Commanded by Hauptmann Richard von Bentivegni, these extraordinary aircraft, somewhat ungainly in appearance, had a crew of seven or eight and could carry a very large bomb-load. They were most remarkable for their size. With a wingspan of 138ft, they dwarfed by over 30ft both the Lancaster and the B17 Flying Fortress, iconic bombers of World War II.
The advent of a period of favourable weather in late September heralded a concentrated period of bombing during which six raids took place across a period of eight days, with five of them striking London.
Despite the intensity of the raids, the results were disappointing for Kleine. Just 94 explosive and 57 incendiary bombs had been dropped, causing material damage estimated at £118,000, with casualties in London confirmed at 50 killed and 229 injured.
The raids were, however, having potent indirect effects. Production of munitions at Woolwich Arsenal fell significantly during the raids, and as many as 300,000 Londoners spent their nights sheltering in Underground stations, experiencing stress, anxiety, and shattered nerves.
These nights proved traumatic for some of the Gotha crews too. The AA guns responded with a barrage reported as ‘unprecedented in this country’. On the night of 30 September, the guns in south-east England fired 14,000 shells at ten raiding Gothas. Many Gotha commanders now chose to turn away from London and bomb secondary targets rather than take their chance with the guns.
Hauptmann Rudolf Kleine (on the left) took command of Kagohl 3 after Brandenburg suffered serious injury when his aircraft crashed. Whereas Brandenburg was calm and calculating, Kleine could be impatient and rash.
When Kleine made his next strike on 31 October 1917, he loaded an increased percentage of incendiary bombs, as he now planned to set great fires burning across London. Again, he was to be disappointed.
That night, strong winds disrupted the attack. Only 40 explosive bombs and 37 incendiaries fell in London, causing damage calculated at just £9,500. It got worse for Kleine, as fog shrouding their home airfields resulted in the wrecking of five of his returning bombers.
For the next raid, on the night of 5/6 December, Kleine could call on 19 Gothas, and they were joined by two Giants. But only six of his Gothas reached the city. The 260 incendiary and 13 high-explosive bombs they dropped started only three serious fires, and that night British morale received a boost when the overworked guns brought down two of the raiders.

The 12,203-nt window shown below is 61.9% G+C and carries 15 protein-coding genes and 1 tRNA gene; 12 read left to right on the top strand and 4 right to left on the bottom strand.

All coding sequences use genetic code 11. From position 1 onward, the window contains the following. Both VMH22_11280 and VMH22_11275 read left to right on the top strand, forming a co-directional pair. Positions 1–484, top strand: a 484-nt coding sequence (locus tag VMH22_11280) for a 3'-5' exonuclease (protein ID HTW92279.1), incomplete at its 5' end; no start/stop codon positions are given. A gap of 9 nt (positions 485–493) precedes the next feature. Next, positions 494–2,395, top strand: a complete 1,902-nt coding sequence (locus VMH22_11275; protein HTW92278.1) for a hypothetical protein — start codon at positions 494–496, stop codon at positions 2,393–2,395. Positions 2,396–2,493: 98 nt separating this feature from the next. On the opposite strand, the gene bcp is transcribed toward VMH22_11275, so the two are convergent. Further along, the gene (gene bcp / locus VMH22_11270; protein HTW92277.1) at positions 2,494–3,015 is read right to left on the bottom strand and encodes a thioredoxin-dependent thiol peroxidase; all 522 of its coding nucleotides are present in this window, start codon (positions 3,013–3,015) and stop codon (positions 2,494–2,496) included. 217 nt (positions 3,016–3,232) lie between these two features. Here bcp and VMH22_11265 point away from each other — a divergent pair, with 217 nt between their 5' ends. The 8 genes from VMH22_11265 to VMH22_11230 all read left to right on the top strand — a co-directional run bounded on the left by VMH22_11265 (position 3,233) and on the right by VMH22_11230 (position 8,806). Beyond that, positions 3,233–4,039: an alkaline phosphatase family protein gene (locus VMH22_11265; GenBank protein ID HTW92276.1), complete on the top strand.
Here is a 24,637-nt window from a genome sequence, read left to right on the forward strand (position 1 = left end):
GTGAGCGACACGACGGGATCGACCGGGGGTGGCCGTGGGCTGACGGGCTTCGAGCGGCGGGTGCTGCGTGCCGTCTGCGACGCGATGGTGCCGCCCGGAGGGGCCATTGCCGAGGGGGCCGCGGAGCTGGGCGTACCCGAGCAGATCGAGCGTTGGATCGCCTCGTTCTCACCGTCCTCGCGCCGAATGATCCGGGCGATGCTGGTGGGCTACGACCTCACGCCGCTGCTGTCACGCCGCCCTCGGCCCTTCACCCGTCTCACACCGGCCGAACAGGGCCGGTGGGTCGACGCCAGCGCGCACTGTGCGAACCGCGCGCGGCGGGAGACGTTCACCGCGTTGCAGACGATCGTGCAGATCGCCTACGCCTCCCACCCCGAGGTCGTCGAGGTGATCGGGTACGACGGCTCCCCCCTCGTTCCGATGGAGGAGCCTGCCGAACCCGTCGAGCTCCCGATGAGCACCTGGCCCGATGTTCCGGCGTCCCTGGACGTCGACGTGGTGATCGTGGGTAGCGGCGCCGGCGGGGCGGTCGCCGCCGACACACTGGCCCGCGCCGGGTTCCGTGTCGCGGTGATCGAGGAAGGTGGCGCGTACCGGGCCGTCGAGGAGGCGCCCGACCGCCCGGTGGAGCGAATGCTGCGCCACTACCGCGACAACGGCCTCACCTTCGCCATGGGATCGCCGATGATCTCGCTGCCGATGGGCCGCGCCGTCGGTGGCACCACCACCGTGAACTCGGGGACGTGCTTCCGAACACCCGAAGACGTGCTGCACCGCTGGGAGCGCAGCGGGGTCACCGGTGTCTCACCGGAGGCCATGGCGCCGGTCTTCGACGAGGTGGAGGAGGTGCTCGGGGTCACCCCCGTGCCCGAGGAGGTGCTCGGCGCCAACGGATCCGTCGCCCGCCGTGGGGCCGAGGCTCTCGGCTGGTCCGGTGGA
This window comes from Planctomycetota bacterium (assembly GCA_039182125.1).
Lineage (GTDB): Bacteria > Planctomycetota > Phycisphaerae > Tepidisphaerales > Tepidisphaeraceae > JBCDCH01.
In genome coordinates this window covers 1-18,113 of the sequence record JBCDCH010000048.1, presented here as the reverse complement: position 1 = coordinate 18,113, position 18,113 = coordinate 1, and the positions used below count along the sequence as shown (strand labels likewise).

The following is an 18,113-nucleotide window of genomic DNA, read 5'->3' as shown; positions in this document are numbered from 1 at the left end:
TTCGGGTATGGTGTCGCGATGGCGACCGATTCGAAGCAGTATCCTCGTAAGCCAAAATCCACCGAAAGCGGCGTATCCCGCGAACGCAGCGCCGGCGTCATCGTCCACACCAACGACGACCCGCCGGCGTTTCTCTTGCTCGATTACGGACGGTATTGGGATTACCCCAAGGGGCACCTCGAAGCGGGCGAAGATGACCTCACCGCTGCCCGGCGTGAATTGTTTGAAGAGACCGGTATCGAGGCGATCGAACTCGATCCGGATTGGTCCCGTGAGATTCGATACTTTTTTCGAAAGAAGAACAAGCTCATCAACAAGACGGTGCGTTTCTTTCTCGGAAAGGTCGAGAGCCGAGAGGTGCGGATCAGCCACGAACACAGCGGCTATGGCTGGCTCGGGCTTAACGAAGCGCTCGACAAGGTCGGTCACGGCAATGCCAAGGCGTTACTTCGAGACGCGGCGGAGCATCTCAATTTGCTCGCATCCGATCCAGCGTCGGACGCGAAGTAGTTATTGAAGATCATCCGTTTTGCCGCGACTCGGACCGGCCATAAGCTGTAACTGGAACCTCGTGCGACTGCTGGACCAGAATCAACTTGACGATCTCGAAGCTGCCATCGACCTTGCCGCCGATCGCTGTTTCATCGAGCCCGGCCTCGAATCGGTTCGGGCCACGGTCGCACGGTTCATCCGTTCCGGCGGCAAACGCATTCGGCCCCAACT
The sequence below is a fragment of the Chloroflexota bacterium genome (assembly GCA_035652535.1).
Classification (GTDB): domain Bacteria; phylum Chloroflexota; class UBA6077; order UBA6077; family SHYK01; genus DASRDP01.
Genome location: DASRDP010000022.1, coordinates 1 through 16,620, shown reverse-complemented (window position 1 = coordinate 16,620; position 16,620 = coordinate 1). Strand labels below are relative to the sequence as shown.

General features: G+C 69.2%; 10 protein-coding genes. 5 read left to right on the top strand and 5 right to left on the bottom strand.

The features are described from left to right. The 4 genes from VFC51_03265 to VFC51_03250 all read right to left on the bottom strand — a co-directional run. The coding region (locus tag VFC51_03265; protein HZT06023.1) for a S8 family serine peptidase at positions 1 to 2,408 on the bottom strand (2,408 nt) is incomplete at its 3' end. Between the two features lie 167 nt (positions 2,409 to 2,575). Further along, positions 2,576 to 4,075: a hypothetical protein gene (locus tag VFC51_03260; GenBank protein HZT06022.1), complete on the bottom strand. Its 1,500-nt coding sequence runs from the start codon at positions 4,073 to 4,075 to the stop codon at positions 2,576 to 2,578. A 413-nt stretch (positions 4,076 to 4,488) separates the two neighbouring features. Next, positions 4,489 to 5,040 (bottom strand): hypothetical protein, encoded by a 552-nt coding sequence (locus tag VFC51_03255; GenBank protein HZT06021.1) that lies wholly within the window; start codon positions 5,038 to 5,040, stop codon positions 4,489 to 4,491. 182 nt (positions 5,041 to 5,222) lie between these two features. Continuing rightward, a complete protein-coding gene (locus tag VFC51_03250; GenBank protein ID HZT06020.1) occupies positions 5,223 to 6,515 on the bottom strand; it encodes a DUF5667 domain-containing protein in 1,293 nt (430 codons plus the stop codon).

Kleine’s great hope to set London ablaze had failed. An official German historian later acknowledged that the incendiary bombs were not fit for purpose. Kleine would not get another chance. Six days later he was shot down and killed near Ypres.
Temporary command passed to the squadron’s senior flight commander, Oberleutnant Richard Walter. A week later Kagohl 3 was redesignated Bombengeschwader 3 der Obersten Heeresleitung (Bogohl 3).
On the 18 December, Walter led Bogohl 3 to London. Six Gothas fought their way through the barrage, as did a single Giant, and their bombs caused damage estimated at £225,000, the greatest in a single attack since the Zeppelin raid on central London on the night of 8/9 September 1915.
The raiders did not have it all their own way. Captain G W Murlis Green, commanding officer of No.44 Squadron, shot down a Gotha after it had bombed Bermondsey, the first loss in air combat since the night offensive commenced. Seven others were lost or damaged in landing accidents back in Belgium.
Thick fog blanketing London through most of January 1918 grounded Bogohl 3 and Rfa 501, and it was not until 28 January that three Gothas and a Giant were able to battle their way through to the capital.
Combined attacks by two Sopwith Camels over Essex saw one Gotha crash in flames at Wickford. Elsewhere, though, a 300kg bomb dropped by Giant R12 on Odhams Printing Works in Long Acre, Covent Garden, had a devastating impact.
About 600 people had gathered in the basement as the building served as an official air-raid shelter. The blast shook the foundations and caused huge fires, and a wall collapsed, allowing the massive printing presses to crash down into the basement.
It took six weeks to clear the rubble and recover the last two bodies. The bomb had killed 38 and injured 85 – the highest total in London from a single bomb.
The destruction caused at Odhams Printing Works by a 300kg bomb dropped from Giant R12. The building served as an official air-raid shelter, so it was crowded with people at the time: the bomb killed 38 and injured 85.
In February 1918, after seven months’ convalescence and walking with difficulty on an artificial leg, Ernst Brandenburg returned to command Bogohl 3. He found his squadron much demoralised by their regular losses, and immediately suspended further action until Bogohl 3 returned to full strength.